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In Honor of Ada...A Conversation with Eva

March 23, 2009

Today is Ada Lovelace Day, In addition to being Lord Byron's daughter, Ada Lovelace (1815-1852) is famed as the world's "first programmer" for her work writing about uses (essentially programs) for Charles Babbage's Analytical Engine. On Ada Lovelace Day, people are encouraged to blog about great women in technology to offer up new role models to the next generation. So in honor of Ada, I dug up this conversation with the formidable network security pioneer Eva Bozoki, whom Jack Woehr interviewed for Dr. Dobb's Journal back in 1997.

A Conversation with Eva Bozoki
by Jack Woehr

Unlike many computer-related topics, network security crosses technical, social, and legal lines, raising ire and eyebrows along the way. After a 30-year career as a mathematician and physicist, Dr. Eva S. Bozoki, the subject of Jack Woehr's interview this month, is in the thick of things, security wise.

Dr. Bozoki is currently chief scientist at Digital Secured Networks Technology (, a company that develops Internet/intranet security solutions. Dr. Bozoki began her work in the field of experimental high-energy particle physics at the Central Research Institute of Physics, Budapest. She was a visiting research fellow at the Joint Institute for Nuclear Research, Dubna, USSR, in 1964, at the Laboratoire de L'Accelerateur Lineaire in Orsay, France, in 1970, and the University of Pennsylvania, Philadelphia, in 1971.

 In 1978, Dr. Bozoki joined Brookhaven National Lab where she worked at the National Synchrotron Light Source, a state of the art accelerator facility. At Brookhaven, Dr. Bozoki and DSNT-founder Dr. Aharon Friedman worked together on neural networks, designing and implementing one of the first digital-feedback systems for orbit stabilization.

While at Brookhaven, Dr. Bozoki was invited to work on high-level orbit control for large accelerators at the International Research Center, CERN (Geneva, Switzerland) and at the DAFNE accelerator system at Frascati, Italy.

She also designed a chemical engineering process-evaluation system for Merck Pharmaceutical and worked on the development of a computer-controlled switching system for the Western Union telecommunications network.

Dr. Bozoki was born and educated in Budapest, Hungary. She received her PhD Summa Cum Laude in High Energy Elementary Particle Physics from Eötvös Loránd University in Budapest. She has published over 80 scientific articles for journals and international conferences, and lectured extensively in the U.S., Italy, Israel, and Switzerland.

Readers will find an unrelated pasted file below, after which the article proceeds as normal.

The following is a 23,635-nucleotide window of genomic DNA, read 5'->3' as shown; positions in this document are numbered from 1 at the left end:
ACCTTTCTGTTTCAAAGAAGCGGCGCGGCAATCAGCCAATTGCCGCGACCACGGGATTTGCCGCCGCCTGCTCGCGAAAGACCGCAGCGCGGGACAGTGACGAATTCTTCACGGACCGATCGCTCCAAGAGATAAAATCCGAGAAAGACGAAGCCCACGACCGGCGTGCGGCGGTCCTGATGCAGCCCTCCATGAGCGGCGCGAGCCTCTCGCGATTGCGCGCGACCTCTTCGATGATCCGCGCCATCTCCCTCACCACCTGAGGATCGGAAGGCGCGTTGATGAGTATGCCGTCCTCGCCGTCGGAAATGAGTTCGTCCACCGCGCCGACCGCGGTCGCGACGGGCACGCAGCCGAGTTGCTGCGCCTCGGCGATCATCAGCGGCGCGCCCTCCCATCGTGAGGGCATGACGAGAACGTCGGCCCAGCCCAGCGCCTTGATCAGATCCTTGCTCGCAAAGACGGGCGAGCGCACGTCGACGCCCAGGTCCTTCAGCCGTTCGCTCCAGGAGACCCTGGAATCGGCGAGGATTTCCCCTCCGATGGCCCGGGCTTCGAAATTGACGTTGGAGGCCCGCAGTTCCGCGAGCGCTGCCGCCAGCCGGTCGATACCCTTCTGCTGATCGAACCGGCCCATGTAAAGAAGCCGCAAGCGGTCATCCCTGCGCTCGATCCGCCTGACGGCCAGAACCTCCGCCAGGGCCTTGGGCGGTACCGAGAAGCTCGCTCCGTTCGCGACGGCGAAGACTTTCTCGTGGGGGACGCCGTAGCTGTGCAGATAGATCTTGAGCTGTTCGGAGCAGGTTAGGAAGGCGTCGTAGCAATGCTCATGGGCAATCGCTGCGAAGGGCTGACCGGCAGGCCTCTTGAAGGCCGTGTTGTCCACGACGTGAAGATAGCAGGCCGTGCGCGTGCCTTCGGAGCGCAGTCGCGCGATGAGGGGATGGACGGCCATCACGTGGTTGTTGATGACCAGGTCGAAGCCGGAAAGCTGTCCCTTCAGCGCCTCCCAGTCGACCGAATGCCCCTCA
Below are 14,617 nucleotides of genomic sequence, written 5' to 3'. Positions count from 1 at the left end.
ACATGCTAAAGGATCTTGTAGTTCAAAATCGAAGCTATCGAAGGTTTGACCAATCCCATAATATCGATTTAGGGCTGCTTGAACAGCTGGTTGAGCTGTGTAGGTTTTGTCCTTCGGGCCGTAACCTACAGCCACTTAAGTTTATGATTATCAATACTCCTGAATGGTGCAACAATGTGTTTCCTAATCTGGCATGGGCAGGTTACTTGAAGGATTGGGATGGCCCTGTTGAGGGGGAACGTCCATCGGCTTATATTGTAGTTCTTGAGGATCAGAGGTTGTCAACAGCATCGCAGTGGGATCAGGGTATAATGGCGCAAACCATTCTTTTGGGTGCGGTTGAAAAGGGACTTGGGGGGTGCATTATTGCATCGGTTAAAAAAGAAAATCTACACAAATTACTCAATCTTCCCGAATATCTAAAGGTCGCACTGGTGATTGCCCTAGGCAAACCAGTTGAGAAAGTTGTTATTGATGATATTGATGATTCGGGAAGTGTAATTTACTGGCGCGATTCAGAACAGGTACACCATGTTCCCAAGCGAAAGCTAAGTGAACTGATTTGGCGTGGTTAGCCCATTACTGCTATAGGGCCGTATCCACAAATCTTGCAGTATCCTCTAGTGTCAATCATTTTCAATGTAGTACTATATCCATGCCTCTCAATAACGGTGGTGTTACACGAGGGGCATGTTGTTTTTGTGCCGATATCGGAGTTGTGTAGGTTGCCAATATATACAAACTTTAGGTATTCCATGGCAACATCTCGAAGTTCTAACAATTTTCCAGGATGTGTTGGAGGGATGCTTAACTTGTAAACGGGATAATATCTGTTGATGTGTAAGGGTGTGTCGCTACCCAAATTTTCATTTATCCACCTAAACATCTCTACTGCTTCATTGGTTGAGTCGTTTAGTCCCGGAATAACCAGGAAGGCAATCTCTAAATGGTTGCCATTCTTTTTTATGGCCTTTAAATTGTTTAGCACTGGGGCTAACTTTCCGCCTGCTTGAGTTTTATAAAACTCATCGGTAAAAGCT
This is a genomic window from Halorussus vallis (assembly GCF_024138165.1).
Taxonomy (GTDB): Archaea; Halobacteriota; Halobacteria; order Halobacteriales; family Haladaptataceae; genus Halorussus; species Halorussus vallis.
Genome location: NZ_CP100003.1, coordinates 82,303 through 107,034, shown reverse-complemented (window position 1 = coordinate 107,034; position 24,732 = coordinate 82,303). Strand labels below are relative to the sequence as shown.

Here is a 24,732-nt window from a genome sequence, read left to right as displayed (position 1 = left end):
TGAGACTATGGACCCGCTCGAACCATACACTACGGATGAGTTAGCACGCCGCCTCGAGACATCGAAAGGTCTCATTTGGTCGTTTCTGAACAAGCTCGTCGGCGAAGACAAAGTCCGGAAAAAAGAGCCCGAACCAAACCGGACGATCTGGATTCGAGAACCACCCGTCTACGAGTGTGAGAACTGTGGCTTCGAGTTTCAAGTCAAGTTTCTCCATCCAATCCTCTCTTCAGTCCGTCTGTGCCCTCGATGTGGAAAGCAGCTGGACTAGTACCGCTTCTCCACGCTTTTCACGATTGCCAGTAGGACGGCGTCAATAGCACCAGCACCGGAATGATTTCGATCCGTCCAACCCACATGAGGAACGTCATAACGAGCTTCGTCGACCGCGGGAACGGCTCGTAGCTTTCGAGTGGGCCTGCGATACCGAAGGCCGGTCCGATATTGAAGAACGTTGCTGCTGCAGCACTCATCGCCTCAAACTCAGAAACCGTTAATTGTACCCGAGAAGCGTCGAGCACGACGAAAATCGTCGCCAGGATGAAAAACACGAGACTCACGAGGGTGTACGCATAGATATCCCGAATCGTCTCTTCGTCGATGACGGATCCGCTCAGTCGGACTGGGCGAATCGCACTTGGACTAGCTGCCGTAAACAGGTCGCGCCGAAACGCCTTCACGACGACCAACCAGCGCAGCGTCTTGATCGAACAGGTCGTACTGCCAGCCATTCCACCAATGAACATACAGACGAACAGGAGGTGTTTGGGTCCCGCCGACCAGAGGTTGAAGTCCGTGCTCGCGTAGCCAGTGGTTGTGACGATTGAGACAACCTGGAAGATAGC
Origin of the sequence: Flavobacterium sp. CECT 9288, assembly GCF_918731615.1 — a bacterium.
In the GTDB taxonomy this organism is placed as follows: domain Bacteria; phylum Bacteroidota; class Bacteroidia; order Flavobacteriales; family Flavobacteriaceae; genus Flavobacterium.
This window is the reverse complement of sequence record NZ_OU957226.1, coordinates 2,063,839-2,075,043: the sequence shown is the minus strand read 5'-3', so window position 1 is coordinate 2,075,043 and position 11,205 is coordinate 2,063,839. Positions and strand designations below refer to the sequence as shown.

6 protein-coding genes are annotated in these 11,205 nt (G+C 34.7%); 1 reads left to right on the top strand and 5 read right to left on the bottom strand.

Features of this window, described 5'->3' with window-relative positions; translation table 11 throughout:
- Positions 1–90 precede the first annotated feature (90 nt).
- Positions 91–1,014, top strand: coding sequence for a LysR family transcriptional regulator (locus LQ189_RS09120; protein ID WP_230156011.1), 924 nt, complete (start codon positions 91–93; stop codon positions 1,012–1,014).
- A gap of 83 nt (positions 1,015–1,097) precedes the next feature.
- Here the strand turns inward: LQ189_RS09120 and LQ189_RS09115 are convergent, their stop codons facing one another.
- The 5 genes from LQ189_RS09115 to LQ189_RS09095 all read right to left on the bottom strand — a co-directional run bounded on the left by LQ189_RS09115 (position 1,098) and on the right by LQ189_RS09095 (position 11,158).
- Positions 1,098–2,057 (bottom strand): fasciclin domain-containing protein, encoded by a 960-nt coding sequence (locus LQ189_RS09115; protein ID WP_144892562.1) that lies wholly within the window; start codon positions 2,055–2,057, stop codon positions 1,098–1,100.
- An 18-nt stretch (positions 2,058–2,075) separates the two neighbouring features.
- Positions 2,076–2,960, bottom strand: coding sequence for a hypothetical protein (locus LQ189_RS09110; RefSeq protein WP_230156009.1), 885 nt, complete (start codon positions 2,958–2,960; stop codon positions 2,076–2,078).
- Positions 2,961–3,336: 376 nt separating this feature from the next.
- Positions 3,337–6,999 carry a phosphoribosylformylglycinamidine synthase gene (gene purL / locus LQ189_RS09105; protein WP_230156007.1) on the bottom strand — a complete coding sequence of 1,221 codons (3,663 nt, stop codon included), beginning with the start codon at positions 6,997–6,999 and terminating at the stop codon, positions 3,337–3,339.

Having lived and worked in a "secure" society gives Dr. Bozoki a unique perspective when approaching the problem of security and networked computers.

DDJ: What kind of work are you currently involved in at Digital Secure Networks?

EB: Our main product is an encryption product. I'm involved in the development and improvement of encryption itself. I also interact with customers to explain how we're doing it and to inspire confidence. If people understand our competence, they trust the product.

The problem today is that as there are more and more users of the Internet, it's a free-for-all. It's very easy to get information. You can listen in. There are packet analyzers, sniffers... Even if a packet is encrypted at the application layer, you can see the header, which is really a wealth of information about how to break in, the IP addresses, the MAC Ethernet hardware addresses.

DDJ: Are you personally an expert in encryption?


EB: This is my latest field! I originally was trained as a physicist. My first area was high-energy elementary particle physics, but that was a very long time ago. Then I shifted to accelerator physics. Monitoring involved a lot of computer work, so I became a "schizophrenic" who doesn't know where physics ends and computers start. Later, I worked on model-based control of the accelerators, another area which I drifted to, and got interested in computers.

Encryption is really pure math, even though it has practical usage. It's one thing to use encryption which has been developed by mathematicians, and it's another thing to develop it and analyze it. I don't claim, by any means, to belong to the second group. I'm not an expert yet...but at least I have the training and education to understand and be able to use it in an intelligent way.